Actually both terms, the son of man and the son of God, were in common, social usage during Jesus' time. The son of man, taken from Daniel, seems to refer to anyone who believed in the world's end religious theory and the son of god was often used to refer to more prestigious individuals of rank of even among the pagans. So both these titles were in common use during Jesus' life and long before.
Another point to be made here is that if Jesus had been the actual messiah, directly from God and the brutality of the story of his death was to save the world from its sinful way, nothing occurred (or changed) after the crucifixion. The people just went suffering and sinning, dying and repenting as always! And anyway, Yahweh remained the warrior god of the heavens, he who was a jealous god, a god of revenge, judgment and so, reward and punishment. The same tyrant God of Abraham not only for Judaism but for Christianity and Islam as well. That is, not the God that Jesus spoke of; the God of love and forgiveness which is what truly makes Jesus so important to mankind. And, a vital key to his reality is when he announces that, "I and the Father are one."
This takes on a bizarre meaning by the church. The idea that God chooses a virgin (typical pagan mythology) and is born in a manger (nearly all mythical saviors were born in caves or amidst animals) as Jesus is supposed to have been born in a manger). In the Jesus myth, God is actually Jesus and Jesus is actually God. Does it not strike people odd that the omniscient, omnipotent God might have been able to devise an easier and better way of "saving the world" than through a human being's bloodshed and suffering; through the insanity of a sacrificial lamb? Perhaps He could have simply appeared in the sky and with a booming voice saying, stop sinning folks and do it my way? But even with this aside, as said earlier, God was saving the people from himself. It is simply impossible to grasp the sensibility or sensitivity in the notion that "Christ died for our sins" not only because it obviously made no impact on how people lived their lives but it doesn't even make common sense to be a method for an all powerful/knowing/creative god to use.
When Jesus said that he and the father were one he clearly did not mean that he was literally God but rather that the spirit of the father was in him as he wasspiritually in the father. This is a reminder of one of my favorite quotes by Chilton Pearce : “Mind mirrors the universe that mirrors man’s mind. Creator and Created give rise to each other.”This is something that even Jefferson seems to have missed, that on a spiritual or level of consciousness we are all one with what we call God and this was Jesus' message.
This oneness has been realized long before the times of Jesus and is vital to religiosity itself. While even the Gospel of Thomas has obviously been swayed by church influences there are a few quotes worth noting. I will repeat an important Jesus quote here to stir the readers own thoughts on the matter of oneness.
Jesus saw little ones receiving milk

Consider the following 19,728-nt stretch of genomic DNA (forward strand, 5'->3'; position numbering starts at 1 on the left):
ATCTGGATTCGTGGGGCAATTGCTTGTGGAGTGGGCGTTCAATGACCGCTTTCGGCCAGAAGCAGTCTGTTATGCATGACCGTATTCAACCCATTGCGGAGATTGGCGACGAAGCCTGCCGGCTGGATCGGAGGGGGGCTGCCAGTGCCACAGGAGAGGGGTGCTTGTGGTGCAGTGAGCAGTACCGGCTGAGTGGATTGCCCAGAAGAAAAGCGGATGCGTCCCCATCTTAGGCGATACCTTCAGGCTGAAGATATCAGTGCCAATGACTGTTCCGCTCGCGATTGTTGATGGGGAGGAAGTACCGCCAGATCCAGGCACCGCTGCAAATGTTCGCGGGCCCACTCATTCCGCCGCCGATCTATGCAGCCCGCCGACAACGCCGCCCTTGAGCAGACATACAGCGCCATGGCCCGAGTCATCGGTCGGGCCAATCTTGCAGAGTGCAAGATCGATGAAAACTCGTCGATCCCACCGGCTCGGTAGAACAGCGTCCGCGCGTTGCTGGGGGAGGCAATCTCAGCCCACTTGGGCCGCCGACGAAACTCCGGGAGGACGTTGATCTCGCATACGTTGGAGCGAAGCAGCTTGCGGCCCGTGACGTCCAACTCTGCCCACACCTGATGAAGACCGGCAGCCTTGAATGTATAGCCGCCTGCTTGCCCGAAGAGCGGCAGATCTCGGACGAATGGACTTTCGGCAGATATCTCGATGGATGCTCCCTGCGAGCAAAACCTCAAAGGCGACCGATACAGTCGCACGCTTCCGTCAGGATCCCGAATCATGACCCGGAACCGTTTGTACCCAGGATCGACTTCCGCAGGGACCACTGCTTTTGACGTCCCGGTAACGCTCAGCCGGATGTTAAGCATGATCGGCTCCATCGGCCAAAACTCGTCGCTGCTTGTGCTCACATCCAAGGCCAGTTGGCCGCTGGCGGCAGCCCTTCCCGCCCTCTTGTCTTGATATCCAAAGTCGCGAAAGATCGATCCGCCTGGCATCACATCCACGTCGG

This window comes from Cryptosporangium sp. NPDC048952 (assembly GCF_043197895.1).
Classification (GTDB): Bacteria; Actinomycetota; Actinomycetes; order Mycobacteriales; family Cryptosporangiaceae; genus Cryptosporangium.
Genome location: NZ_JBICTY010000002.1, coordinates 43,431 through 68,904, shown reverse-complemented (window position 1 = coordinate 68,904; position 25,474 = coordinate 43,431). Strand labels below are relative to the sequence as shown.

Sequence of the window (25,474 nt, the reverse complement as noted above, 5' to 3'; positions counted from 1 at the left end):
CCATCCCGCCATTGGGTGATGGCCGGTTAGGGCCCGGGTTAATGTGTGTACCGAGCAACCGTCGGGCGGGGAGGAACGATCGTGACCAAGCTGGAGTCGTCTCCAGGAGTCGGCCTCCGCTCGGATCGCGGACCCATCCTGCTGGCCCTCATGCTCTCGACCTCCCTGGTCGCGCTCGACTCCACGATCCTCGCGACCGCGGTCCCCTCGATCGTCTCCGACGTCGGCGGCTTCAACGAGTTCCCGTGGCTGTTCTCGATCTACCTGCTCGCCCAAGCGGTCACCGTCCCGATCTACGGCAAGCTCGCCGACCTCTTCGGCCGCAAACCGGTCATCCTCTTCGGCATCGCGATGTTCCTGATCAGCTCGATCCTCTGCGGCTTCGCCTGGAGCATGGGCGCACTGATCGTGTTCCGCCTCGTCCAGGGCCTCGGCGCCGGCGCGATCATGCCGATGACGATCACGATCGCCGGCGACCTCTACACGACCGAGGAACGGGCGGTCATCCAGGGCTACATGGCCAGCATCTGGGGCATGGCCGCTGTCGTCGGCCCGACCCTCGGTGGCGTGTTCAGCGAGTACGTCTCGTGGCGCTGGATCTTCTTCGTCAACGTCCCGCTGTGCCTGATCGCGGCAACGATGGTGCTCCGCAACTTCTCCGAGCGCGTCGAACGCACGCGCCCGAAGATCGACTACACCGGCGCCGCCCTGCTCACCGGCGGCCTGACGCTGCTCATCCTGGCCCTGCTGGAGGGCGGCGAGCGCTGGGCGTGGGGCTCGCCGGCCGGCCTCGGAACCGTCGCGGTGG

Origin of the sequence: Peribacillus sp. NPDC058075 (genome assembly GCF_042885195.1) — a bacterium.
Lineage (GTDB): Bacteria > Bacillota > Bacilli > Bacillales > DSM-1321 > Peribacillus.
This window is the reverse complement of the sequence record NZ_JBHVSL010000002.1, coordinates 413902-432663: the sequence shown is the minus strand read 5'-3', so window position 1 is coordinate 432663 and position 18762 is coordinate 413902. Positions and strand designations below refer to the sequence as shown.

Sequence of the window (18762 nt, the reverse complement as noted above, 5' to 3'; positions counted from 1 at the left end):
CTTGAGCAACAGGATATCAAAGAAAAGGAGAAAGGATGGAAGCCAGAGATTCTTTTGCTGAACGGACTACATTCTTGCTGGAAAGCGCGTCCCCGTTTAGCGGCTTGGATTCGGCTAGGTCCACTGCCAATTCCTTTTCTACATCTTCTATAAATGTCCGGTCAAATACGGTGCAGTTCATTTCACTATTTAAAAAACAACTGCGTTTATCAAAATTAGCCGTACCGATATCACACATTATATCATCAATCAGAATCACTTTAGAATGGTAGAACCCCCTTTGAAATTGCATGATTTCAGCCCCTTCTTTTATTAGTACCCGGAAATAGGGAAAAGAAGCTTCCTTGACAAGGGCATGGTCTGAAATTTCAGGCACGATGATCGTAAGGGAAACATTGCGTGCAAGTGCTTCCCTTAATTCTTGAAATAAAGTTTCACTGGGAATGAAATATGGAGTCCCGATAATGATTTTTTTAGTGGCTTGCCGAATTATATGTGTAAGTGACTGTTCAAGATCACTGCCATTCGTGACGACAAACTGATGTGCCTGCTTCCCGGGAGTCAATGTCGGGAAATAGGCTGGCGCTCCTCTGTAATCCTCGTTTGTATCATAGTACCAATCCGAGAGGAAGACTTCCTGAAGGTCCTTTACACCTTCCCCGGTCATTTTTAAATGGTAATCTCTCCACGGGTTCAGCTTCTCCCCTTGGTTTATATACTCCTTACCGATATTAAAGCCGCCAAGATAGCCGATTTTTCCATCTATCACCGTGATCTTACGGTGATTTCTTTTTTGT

He said to his disciples:
These little ones receiving milk
are like those who enter the kingdom.
They said to him:
If we are little ones,
will we enter the kingdom?
Jesus said to them:
When you make the two one,
and make the inside the outside,
and the outside the inside,
and the upper side like the under side,
and [in such a way] that you make the man
[with] the woman a single one,
on order that the man is not man and the
woman is not woman;
when you make eyes in place of an eye,
and a hand in place of a hand,
and a foot in place of a foot,
an image in place of an image;
then you will go into [the kingdom].
Jesus obviously taught that God's kingdom was already here. Indeed in the one prayer he gives us there is the line: On earth as it is in heaven. But obviously the Kingdom can not be manifest unless (or until) we people stop separating ourselvesfrom others; until we merge with all else in love and cooperation and until the two become in oneness as Jesus directs. This is precisely why I have said and written so many times that we are all the same and that our differences are only apparent.
Jesus' major teachings were to love God and to love each other; to treat others as we would be treated; that the kingdom of God was at hand and that God dwells in all of us.
These are the great wisdoms in Jesus' teachings and why this simple son of man remains so important to all of us.
An overview of Christianity and Organized Religion
There are a great many of sincere Christians. I have two cousins, Ken and Gerri who are "reborn" by their own definition. They are truly good people who do their best to live the life that Jesus taught and I greatly admire them for their sincerity. The problem, however, is that they are often swept up into church doctrine as opposed to Jesus' teachings. The church (or in the case or Mormons the temple) claims to speak for God; to know God's rules and what he expects from us. Indeed, the Catholics deem the Pope infallible and the Mormon president is said to talk to God himself. Now that's impressive! I mean how do you convince multi-millions of people that some mortal is infallible and another has conversations with God?